Planned-overs were used to create this lunch using Re-fried corn bread, summer chicken salad wrapped in tortilla and cottage cheese.
When my daughter, a macro-biotic cooking instructor, visits I’m always curious about the left-overs she has in her brown paper bag. I pretend not to notice but know she has containers of food-stuffs with which she can create nutritious, simple meals to share with us. She now has me hoarding planned-overs to use in dinners, for snacks or simple lunches, and comfort food. I like having these ingredients readily available.
Should we all be hoarding those bits of food to use while still safe to eat? Here are 5 reasons, guess the one most important to me then pick one important to you and your family. Continue reading →
This rice pudding was made with brown rice syrup. spiced rum and almond milk.
“In the old days” my family seldom let food go to waste. Day-old bread was used in bread pudding, milk toast or dried for dressing and breading. Yesterday we had more rice leftover than needed and I remembered how I liked my Aunt’s bread pudding. So…why not try rice pudding? Continue reading →
Restaurants usually serve too much food, Here is a meal from the leftovers.
Here’s a tip for using restaurant left-overs. When dining out we like to go to grocery delis like the Community Food Coop or Safeway. They usually have a variety of salads, soup and Safeway offers Asian entrees. So, we took Asian home and enjoyed half of the Supreme Combination Meal. Then we boxed the rest for today’s free meal. Read more to see how I created a tasty salmon rice n noodle dinner: Continue reading →
Gabriel Claycamp shows how to prepare low-cost meals with ham..
Honey glazed ham, a traditional Easter food is becoming popular during the holiday season. Ham is versatile as a snack, appetizer, or main course for dinner: precooked, pre-cut, ever so tasty and easy to serve. The main problem is what to do with all the leftover ham. It makes sense to bag it and use it for the following five meals. Continue reading →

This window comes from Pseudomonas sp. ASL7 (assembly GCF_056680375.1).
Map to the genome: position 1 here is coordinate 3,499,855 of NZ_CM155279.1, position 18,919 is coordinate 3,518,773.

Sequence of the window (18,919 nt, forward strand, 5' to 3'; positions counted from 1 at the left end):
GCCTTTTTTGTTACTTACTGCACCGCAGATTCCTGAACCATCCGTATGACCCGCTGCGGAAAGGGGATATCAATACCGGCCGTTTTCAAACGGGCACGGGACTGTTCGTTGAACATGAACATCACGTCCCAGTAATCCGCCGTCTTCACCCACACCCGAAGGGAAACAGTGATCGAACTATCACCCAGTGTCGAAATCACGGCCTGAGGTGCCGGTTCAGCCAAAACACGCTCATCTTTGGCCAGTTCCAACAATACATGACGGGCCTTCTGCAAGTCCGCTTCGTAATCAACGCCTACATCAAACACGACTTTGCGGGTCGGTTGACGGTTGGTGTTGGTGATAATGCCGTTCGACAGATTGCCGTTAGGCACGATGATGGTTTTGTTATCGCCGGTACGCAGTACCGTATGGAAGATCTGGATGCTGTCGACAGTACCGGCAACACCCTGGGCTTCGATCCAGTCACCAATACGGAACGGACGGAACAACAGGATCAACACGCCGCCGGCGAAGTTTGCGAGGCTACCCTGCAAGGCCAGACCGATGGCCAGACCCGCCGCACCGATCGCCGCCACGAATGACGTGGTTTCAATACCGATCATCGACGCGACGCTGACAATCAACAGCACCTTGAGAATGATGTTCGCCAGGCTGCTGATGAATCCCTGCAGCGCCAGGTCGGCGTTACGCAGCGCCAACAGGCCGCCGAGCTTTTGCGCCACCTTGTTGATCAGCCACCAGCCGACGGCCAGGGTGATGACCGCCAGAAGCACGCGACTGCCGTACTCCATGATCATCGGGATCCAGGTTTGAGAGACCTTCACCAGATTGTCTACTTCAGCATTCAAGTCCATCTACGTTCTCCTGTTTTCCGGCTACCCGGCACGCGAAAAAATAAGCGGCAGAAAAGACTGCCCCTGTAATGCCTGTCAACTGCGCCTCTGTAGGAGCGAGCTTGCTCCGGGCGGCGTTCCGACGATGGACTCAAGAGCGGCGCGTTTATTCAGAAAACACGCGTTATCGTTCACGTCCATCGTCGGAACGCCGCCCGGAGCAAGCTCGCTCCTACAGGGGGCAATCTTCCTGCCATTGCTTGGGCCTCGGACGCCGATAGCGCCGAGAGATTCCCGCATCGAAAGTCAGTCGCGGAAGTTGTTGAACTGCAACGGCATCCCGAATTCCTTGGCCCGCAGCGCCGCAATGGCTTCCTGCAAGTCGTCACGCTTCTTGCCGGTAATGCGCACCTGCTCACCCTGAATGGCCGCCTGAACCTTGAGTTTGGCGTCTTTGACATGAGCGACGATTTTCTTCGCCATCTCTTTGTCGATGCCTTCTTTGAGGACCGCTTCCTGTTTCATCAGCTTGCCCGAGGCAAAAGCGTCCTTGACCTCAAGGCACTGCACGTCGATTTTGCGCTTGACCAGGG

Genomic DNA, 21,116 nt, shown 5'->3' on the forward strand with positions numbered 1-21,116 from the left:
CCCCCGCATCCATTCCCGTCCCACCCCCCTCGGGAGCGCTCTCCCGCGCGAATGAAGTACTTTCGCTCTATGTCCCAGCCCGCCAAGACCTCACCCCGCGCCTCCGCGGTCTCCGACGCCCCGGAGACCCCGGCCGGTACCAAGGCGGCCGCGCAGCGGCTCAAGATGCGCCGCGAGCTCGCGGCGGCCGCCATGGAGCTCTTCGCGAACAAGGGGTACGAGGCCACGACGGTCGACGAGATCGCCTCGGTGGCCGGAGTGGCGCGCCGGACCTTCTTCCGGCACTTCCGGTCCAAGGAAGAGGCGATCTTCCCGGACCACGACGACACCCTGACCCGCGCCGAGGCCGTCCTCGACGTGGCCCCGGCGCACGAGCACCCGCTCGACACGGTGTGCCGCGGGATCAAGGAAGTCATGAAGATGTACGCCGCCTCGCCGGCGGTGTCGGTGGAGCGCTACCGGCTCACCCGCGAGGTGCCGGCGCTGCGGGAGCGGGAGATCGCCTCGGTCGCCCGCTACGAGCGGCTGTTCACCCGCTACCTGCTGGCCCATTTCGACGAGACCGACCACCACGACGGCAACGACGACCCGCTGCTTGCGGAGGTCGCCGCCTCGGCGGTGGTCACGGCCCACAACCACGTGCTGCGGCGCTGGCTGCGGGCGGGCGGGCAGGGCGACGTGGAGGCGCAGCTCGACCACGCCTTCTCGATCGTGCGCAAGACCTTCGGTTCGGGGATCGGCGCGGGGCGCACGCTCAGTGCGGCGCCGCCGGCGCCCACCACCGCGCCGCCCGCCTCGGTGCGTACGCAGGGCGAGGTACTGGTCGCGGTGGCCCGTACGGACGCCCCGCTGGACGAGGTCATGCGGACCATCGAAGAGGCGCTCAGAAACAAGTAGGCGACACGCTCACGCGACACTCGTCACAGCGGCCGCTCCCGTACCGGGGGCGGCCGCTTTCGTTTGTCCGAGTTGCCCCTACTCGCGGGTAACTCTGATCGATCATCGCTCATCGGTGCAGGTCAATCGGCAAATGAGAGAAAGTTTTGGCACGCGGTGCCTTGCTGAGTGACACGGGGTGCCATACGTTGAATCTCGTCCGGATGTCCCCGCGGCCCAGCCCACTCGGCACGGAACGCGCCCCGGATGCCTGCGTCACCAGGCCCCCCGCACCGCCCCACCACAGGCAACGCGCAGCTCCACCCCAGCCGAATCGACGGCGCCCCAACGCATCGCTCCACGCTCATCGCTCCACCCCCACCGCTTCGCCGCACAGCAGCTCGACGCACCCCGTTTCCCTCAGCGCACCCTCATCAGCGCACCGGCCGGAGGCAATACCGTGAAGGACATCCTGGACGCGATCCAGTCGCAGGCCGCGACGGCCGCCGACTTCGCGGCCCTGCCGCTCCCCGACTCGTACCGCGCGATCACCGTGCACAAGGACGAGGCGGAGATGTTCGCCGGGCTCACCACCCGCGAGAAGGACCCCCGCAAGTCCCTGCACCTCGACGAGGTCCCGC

Shepherd’s pie is a comfort food that originated in Great Britain. Since the English elite confiscated all the grain, the commoners resorted to using potatoes as a food staple. The Irish cooked meat and vegetables together with wine and Worcestershire sauce then put that in a pot lined (or not) with mashed potatoes. After covering the meat with potatoes it was baked ’till done. Continue reading →
Roast beef and gravy over spiral pasta is easy to prepare. Cook extra for an easier second meal.
If you are serious about tightening your food budget and saving time in the kitchen, using planned-over food will help do both.
Cooking once for several meals takes a little extra time and ingredients on the first day but the second meal is a breeze. With a little imagination and help from the family, the meal possibilities are endless. Here is an example:
Using a roaster or slow cooker, cook a 3 lb roast with lots of root vegetables and onions. Using a large pot, cook a double batch of pasta. Set aside 1/2 of the roast, drippings, pasta and veggies for meal #2.
For meal #1, make gravy, with some of the meat drippings, dice a pound of the meat and combine it with the gravy. Spoon the gravy over the pasta and serve with veggies on the side. Green salad and planned-over soup complete the meal.
Planned-over pasta makes a great salad!
Use the remaining pasta to create a pasta celery salad. Dice the cooked meat and veggies. Store these planned-overs in the refrigerator for up to 4 days. Oh, label these packages to keep hands out of your prepared meal.
Planned-over roast beef and veggies make a quick stew.
Make stew for meal #2. Simply combine the drippings, diced meat and chopped veggies in a pot. Add some vegetable broth, celery and chopped onions, heat and serve. With the pre-made pasta salad, harvest bread, and an easy dessert, your meal is ready in no time.
When making your New Year’s Resolutions, keep them realistic and appropriate. Many people already cook once for several meals but it’s probably not planned. The appropriate resolution could be “to make better meal plans in 2014.”
shredded turkey and cabbage salad is easy to prepare and sooo good!
Let’s Talk Turkey, Pt 5: Using Planned-Overs
By DonR Nov 28. 20113
Cooking once and using planned-overs for several meals is a great way to save time and energy. In fact, because turkeys are on sale this time of year, it pays to grab an extra to freeze. Whole turkeys can help your food budget substantially.
Turkey can be used in lots of ways if you plan ahead. So, now that the turkey is cooked and the planned-overs are sitting safely in the oven at 135+ degrees, what comes next? Cool it quickly, shred it and use it for entrees, soups, salads and sides.